Atomic Photos Reveal The Scientific Reason Behind Exploding Batteries

Exploding batteries have become one of the more prominent dangers of modern-day technology. Countless photos, videos, and stories of gadgets blowing up or catching fire due to a battery explosion have gone viral in recent years. Even large gadget manufacturers like Samsung haven't been immune to these risks, with the Galaxy Note 7 getting pulled from shelves just last year following numerous reports of the above nature. But with scientists having found an explanation for these events, the new research might just have the potential to help tech companies create safe batteries that are hardly likely, if at all, to blow up.

In a attempt to explain why exploding batteries have become so commonplace these days, the researchers took what they claim are the first photos of a lithium battery blowing up at the atomic level. According to Popular Mechanics, a team of scientists from Stanford University and the SLAC National Laboratory snapped the photos with cry-electron microscopy (cryo-EM), a new technique that involves reducing the temperatures of samples to a few degrees above zero by dipping them in liquid nitrogen, and using high-powered electronic microscopes to analyze them.

In a statement, researcher Yi Cui explained that the new technique could open up "amazing opportunities" going forward, apart from being used to take atomic level photos of exploding batteries in action.

"With cryo-EM, you can look at a material that's fragile and chemically unstable and you can preserve its pristine state—what it looks like in a real battery—and look at it under high resolution."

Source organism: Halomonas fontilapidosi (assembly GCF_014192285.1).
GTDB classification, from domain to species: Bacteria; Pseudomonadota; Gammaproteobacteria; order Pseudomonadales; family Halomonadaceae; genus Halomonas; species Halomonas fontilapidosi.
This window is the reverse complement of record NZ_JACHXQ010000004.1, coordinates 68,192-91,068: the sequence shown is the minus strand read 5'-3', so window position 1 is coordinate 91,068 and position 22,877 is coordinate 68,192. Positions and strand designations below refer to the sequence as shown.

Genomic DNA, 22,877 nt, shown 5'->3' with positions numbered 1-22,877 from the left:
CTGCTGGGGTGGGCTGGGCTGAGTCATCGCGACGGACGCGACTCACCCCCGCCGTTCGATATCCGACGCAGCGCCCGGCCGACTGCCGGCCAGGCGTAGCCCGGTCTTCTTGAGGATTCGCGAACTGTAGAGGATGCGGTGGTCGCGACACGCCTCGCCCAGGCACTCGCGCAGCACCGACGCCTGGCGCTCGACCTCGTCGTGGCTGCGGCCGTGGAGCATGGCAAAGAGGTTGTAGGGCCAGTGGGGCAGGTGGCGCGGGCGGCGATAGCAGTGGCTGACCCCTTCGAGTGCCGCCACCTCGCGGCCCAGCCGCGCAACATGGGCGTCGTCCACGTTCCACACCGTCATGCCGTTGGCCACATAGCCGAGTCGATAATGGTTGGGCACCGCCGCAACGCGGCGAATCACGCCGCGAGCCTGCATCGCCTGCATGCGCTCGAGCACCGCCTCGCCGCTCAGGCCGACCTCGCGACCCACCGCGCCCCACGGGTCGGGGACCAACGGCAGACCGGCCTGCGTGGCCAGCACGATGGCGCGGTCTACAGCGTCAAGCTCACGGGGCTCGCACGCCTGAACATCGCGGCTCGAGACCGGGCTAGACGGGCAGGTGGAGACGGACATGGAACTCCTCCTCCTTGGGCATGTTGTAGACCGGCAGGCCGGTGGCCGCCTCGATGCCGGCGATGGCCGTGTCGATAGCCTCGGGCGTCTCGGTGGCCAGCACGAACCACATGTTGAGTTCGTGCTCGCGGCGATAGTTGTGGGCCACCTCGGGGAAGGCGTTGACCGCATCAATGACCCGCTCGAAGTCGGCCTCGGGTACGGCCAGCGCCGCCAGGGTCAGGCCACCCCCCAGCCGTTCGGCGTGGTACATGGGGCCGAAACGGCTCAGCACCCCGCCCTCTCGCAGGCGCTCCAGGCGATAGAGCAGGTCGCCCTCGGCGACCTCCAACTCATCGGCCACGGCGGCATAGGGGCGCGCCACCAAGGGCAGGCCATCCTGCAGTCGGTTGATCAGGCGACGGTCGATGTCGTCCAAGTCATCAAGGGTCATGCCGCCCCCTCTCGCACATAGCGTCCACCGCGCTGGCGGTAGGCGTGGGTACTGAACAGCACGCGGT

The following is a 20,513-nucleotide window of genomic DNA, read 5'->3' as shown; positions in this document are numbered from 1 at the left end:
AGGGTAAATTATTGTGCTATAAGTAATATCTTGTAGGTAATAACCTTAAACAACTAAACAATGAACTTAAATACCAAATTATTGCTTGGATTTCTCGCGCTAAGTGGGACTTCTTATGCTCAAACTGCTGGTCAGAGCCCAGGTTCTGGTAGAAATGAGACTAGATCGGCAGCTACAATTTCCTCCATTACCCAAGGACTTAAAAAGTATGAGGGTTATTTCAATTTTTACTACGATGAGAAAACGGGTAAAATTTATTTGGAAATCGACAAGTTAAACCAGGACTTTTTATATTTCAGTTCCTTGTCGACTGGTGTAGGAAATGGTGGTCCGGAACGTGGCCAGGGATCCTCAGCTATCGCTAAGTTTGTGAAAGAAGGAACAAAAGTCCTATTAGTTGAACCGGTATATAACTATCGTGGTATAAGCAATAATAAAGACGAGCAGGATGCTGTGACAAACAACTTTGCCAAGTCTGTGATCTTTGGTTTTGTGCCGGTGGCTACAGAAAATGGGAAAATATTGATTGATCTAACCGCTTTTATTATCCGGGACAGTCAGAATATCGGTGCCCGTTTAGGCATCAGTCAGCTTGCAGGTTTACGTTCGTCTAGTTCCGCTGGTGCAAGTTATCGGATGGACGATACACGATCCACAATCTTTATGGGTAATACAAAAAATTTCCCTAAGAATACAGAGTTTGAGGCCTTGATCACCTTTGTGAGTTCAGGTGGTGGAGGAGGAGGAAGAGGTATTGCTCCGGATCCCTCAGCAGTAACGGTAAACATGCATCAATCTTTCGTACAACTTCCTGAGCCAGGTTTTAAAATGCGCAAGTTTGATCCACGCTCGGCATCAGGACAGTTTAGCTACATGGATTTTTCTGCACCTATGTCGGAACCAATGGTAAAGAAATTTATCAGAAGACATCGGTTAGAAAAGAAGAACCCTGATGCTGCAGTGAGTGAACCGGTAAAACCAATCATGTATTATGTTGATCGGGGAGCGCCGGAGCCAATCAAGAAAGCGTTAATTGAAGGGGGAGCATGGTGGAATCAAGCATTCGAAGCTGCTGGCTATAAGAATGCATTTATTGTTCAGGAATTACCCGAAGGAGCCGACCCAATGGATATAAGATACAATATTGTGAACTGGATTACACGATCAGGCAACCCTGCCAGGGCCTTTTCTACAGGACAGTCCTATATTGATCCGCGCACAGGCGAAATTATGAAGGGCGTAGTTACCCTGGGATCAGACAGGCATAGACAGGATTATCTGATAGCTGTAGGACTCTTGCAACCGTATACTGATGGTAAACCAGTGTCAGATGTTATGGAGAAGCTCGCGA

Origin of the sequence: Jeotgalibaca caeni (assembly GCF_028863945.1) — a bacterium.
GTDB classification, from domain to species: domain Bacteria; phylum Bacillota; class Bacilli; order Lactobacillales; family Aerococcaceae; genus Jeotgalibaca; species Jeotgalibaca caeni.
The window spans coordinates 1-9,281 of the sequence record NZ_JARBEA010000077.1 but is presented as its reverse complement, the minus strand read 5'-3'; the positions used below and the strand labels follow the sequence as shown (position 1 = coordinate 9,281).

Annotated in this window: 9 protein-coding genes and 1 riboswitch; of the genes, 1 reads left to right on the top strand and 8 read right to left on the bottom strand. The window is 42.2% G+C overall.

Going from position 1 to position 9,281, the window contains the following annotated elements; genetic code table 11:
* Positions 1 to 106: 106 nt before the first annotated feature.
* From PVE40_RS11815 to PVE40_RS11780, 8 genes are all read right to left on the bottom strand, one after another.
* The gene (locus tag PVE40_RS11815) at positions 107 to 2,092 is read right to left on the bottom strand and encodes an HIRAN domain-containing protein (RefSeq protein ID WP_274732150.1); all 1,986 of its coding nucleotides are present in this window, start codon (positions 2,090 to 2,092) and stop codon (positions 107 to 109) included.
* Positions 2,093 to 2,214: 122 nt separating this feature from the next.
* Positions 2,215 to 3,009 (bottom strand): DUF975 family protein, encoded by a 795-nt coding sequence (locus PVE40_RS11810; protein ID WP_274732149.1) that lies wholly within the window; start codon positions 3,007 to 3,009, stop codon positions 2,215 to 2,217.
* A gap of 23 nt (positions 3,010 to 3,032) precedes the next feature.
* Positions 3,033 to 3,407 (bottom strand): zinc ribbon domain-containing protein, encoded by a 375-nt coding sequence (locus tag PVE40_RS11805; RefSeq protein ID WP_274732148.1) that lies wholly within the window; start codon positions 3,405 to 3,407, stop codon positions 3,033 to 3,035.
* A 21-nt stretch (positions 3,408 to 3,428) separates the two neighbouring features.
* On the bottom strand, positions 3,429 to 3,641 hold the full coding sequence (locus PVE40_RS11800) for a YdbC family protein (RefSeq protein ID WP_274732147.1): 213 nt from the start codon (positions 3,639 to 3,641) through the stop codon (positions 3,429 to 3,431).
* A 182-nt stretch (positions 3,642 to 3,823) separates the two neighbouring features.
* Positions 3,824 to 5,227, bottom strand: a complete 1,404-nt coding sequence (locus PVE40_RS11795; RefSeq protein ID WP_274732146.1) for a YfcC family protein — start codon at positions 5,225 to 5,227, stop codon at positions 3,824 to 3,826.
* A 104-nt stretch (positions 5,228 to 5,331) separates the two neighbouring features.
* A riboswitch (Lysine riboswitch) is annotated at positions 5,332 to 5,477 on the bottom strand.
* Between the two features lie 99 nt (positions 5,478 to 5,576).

Yi added that the technique can be used in all sorts of batteries, with the lithium batteries used in the study being just one example of the many types that could play nice with cryo-EM technology.

As further explained by Science Alert, cryo-EM won the 2017 Nobel Prize in Chemistry, as it also stood out for its ability to allow scientists to look at moving molecules at the atomic scale. Given the recent application of the technique, that would include the study of molecules that could result in exploding batteries and other related safety hazards.

The researchers discovered that the lithium metal dendrites in batteries are crystalline when they viewed them at the atomic level, forming mostly solid structures as they grew in various directions. Dendrites are filaments that are formed when a battery's electrodes begin to degrade and metal ions form on its surface, causing overheating once the ions cross the barrier dividing the battery into two halves. And once they grow from one side of a battery to the opposite side, that causes batteries to short-circuit.

Prior to the new research, scientists had been working on chemical agents that could prevent batteries from exploding by reducing the chances of dendrite formation. With the help of cryo-EM, the Stanford and SLAC team examined the atomic structure of the dendrites before and after they were treated with the agents, discovering that atomic structure had become more "orderly" after the treatment process,. The researchers believe this could be the key to keeping dendrites "under control," if not outright preventing them from forming.

"This tool can help us understand what different electrolytes do and why certain ones work better than others," said researcher Yanbin Li, as quoted by Popular Mechanics.

Although the new study does not eliminate the issue of exploding batteries once and for all, Popular Mechanics added that the research could possibly help inform consumer electronics companies as they work on new technologies, allowing them to create batteries that don't form dendrites and therefore aren't at all likely to blow up and destroy the gadgets they're used in.

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